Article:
Our long term Volkswagen Touareg ends its time on The Management Fleet. And our man has some final thoughts on VW’s largest SUV across multiple terrains
|280bhp @ 6200rpm
|266lb ft @ 2500rpm
|Kilometres this month:
|Costs this month:
|L/100km this month:
All change this month, with James racking up his final kilometres in the Volvo V40 and me taking the weighty keyfob for the Volkswagen Touareg. And I certainly don’t feel short-changed doing so.
I’ll come back to that in a moment though, since there are a few things I’d like to get off my chest. Firstly, let’s talk first about the 3.6-litre V6. Having taken VW’s largest SUV for a spin on the sand several times this month – and again, I’ll come back to that – due credit must go to that mighty wave of torque, which starts to build from very low rpm. It’s just disappointing that an admittedly pokey 280bhp does feel a bit strained in the low-to-mid range. Approach and descent angles could be better too, and given that the ground clearance is on the low side, the Touareg doesn’t feel as home on the dunes as I hoped it might be.
Of course many might reasonably be suggesting even now that, as a long-haul cruiser, the Touareg was always going to be compromised on the sand. It’s a fair point: you can’t chuck it around with the same vim as a Jeep Wrangler (or even a Toyota Land Cruiser or Nissan Patrol for that matter), but even on street tyres, rarely did VW’s largest SUV come unglued on the rough stuff. So with that in mind, what’s our final thoughts on the road?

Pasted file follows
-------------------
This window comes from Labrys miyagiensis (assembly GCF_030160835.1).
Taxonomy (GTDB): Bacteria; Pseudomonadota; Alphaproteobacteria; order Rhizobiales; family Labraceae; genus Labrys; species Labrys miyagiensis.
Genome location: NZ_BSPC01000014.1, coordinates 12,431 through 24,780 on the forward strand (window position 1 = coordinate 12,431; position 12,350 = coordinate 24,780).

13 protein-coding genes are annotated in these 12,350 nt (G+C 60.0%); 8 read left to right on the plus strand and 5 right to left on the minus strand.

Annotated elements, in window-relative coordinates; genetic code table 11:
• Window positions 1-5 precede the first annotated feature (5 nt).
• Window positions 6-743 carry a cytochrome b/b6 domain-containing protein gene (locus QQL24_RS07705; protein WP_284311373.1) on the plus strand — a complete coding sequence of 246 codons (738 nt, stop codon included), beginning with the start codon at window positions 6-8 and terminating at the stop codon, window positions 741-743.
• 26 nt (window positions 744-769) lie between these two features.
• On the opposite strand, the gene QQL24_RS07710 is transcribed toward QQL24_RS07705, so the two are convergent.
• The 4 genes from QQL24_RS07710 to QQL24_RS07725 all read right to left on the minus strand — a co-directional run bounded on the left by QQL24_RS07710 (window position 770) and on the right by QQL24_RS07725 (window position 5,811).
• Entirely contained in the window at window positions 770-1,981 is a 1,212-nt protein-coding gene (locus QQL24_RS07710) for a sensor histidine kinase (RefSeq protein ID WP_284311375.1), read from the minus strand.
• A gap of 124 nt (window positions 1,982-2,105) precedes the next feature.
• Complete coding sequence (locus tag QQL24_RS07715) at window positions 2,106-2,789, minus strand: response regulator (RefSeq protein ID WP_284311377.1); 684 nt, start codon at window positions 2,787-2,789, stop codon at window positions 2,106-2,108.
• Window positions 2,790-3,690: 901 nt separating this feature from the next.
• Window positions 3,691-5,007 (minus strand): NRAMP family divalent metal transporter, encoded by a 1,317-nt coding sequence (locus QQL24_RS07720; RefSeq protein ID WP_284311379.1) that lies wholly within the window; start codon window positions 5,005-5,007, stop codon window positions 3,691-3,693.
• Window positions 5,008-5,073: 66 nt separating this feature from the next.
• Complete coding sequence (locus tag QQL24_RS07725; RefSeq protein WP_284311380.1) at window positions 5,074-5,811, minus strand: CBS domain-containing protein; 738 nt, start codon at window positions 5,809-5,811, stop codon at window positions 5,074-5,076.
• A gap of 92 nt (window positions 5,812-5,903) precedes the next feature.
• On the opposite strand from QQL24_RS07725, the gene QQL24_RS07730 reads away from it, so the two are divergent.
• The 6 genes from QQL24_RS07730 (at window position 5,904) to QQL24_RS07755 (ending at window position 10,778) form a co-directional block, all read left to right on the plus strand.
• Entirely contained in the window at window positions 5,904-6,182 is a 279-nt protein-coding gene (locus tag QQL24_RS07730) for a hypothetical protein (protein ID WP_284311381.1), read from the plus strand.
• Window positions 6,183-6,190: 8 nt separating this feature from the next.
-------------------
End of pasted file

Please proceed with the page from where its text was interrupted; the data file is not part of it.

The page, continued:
First up, despite sharing the same platform as a Porsche Cayenne or Audi Q7, the Touareg doesn’t feel as agile or nimble. It’s a pleasant enough drive if you keep your sensible trousers on. But harry the front end and body roll is inevitable, even if seriously impressive grip means the big V-Dub really hangs onto the tarmac, the eight-speed automatic sending power and torque to all four wheels for impressive traction out of the turns. Not a hustler then either. What the Touareg categorically is, however, is a heavy-duty workhorse.
Space on the inside is insane: the boot can easily swallow an crankandpiston.com photographer with equipment alongside, there’s enough room on the back bench legitimately for those of us above six-feet, and headroom is monumental, despite the Touareg being ‘only’ 5.5ft tall. Cabin design is as you would expect from any self-respecting Volkswagen, namely well-built, plush and heavily veneered. Tick, tick there. The ride comfort is also amazing, with big, broad seats that swallow you completely and supple damping for a floaty ride comfort. The only cabin noise comes from the low rumble of that V6, slightly more intrusive than I expected. Kilometres simply flick by, making the Touareg one of the most impressive day-to-day-ers we’ve arguably ever had at crankandpiston.com. That should say everything.